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Photo Archivist's Selection of the Month: October 2002

The Hurricane of '38 and the Floods of '54 and '55

The Flood of ‘54 in the newspaper, the Stamford Advocate
Excerpted from microfilm in the Ferguson Library. The headlines are much larger than in 1938.

Northeast Counts Half Billion Loss In Hurricane, At Least 48 Dead

Hundred of Cottages
Swept Away; 20-Foot
Cape Cod Tidal Wave

Wednesday, September 1, 1954

Evacuees Returning To Homes Today; Pumps Work in South End
by Bill Hannan

Stamford is struggling back to normal today after the wind, rain and floods that hurricane Carol sent here on Tuesday.

Residents of the lower areas in the South End were returning to their homes to assess the damage done by the inrushing waters that are believed to have reached heights not seen since the hurricane of 1938.

Advocate Carriers
Wade, Use Boats
To Deliver Paper

Advocate carriers, 12 years and up, were reported delivering papers to their regular customers as usual Tuesday--wading through shoulder-deep water and even carrying papers from house to house by rowboat.

Although Postal Department couriers were temporarily stayed "from their appointed rounds" in many sections of Stamford, the newsboys generally got through except for one section: Dyke La., Stamford, where the water was still several feet deep today.

Jay Howard delivered his papers in the Binney Park section of Old Greenwich on Tuesday by boat, as did Steven May in the Edgewater section of Old Greenwich.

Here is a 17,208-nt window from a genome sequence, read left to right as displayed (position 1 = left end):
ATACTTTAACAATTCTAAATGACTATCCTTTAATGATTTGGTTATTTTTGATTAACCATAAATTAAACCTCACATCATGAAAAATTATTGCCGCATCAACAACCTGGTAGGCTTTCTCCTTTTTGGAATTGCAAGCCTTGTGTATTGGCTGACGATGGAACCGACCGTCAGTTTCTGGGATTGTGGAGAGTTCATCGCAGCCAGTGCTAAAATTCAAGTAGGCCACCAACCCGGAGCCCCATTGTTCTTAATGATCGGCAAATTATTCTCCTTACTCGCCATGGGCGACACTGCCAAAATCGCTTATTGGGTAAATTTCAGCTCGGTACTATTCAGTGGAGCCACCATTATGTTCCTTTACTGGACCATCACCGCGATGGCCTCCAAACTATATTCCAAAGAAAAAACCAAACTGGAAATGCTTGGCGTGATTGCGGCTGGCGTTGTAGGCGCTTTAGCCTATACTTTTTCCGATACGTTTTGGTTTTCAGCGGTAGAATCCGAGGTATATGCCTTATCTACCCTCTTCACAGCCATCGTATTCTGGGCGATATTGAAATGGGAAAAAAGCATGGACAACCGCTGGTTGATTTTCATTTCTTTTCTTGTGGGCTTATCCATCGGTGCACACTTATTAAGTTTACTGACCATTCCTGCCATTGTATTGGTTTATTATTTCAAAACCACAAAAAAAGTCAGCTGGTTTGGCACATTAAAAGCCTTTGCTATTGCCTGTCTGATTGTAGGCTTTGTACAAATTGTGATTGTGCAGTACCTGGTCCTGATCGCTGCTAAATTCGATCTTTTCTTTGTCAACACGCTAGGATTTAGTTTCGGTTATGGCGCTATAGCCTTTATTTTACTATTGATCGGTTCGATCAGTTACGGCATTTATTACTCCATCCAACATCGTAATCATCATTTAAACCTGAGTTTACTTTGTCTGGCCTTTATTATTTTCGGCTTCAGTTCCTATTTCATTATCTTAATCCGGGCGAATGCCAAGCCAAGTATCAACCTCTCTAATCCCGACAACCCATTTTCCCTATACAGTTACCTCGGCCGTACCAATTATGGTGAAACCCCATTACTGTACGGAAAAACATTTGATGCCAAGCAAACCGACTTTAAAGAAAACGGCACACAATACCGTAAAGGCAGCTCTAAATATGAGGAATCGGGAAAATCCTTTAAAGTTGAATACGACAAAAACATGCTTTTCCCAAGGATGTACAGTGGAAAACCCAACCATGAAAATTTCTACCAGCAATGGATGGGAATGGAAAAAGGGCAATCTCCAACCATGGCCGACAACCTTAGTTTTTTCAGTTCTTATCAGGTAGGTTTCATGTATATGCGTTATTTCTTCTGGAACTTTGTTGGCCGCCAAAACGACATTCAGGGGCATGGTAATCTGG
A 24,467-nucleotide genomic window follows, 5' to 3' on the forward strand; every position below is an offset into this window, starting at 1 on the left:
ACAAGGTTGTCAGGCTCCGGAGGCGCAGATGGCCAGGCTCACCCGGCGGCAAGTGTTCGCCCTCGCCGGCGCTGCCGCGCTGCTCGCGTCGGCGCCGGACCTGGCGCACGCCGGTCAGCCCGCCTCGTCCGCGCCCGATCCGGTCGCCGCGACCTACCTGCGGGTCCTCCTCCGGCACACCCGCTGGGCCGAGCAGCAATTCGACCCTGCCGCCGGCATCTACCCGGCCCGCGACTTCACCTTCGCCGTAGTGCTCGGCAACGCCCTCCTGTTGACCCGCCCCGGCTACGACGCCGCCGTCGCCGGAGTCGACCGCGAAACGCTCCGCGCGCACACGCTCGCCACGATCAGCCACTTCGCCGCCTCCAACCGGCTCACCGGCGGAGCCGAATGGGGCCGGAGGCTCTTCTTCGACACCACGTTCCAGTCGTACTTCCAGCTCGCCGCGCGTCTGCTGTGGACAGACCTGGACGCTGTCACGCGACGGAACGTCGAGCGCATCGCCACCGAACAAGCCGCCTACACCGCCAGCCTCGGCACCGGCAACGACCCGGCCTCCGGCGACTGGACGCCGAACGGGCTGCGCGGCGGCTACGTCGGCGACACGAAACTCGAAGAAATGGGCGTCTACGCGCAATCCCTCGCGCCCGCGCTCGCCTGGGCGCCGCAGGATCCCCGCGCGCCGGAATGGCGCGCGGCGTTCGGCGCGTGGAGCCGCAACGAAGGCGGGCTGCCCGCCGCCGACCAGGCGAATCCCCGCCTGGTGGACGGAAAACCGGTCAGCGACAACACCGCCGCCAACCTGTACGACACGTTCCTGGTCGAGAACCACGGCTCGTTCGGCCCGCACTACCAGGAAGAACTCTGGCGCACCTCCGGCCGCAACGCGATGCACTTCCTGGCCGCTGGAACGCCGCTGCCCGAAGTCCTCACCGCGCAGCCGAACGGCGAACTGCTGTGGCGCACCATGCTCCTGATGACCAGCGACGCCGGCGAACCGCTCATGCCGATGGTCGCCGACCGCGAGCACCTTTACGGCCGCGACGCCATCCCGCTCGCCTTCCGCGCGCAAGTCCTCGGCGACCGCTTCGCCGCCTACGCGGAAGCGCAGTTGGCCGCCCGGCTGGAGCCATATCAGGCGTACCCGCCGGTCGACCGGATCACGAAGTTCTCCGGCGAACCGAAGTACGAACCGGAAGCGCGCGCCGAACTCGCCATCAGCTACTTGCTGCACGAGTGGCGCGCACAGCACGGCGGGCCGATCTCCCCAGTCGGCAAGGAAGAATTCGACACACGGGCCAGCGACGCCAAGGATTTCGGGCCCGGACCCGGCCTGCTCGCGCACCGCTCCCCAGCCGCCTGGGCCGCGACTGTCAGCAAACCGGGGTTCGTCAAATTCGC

Walter Owen, a smallish lad, waded up to his armpits on his Henry St. route, and Lewis Gaudio plowed through waist-level water to take his customers papers in the Brook St., Pacific St., and Canal St. vicinity--just to name a few.

Circulation was expected to be normal in all areas today, except possibly around Dyke La.

…The expected northwest wind that would have kept back some of the force of the water borne in on the high tide on Tuesday, failed to materialize and the Sound move in and took over large portions of the land.

Shippan Marooned. Residents of Shippan were marooned in their homes when even the high-wheeled fire trucks were not able to drive into the area until late in the afternoon.

More than 100 persons were evacuated by Army trucks and boats in the South End. They were fed at Vonderlieth Hall which Pitney - Bowes through open for that purpose, with the Pitney Bowes chefs and cafeteria crew helping care for their wants.

The first phase of the storm was over, and a bright sun was shining in a blue sky--that was when the floods came.

Rises Suddenly. Most of the residents in the low areas, apparently confident that the worst had passed, stayed in their homes. Suddenly, the rising waters swept over retaining walls an shot over streets, yards, and sidewalks. Cellars were soon filled. Families who had upper floors were safe there, but those in low level living quarters required quick evacuation.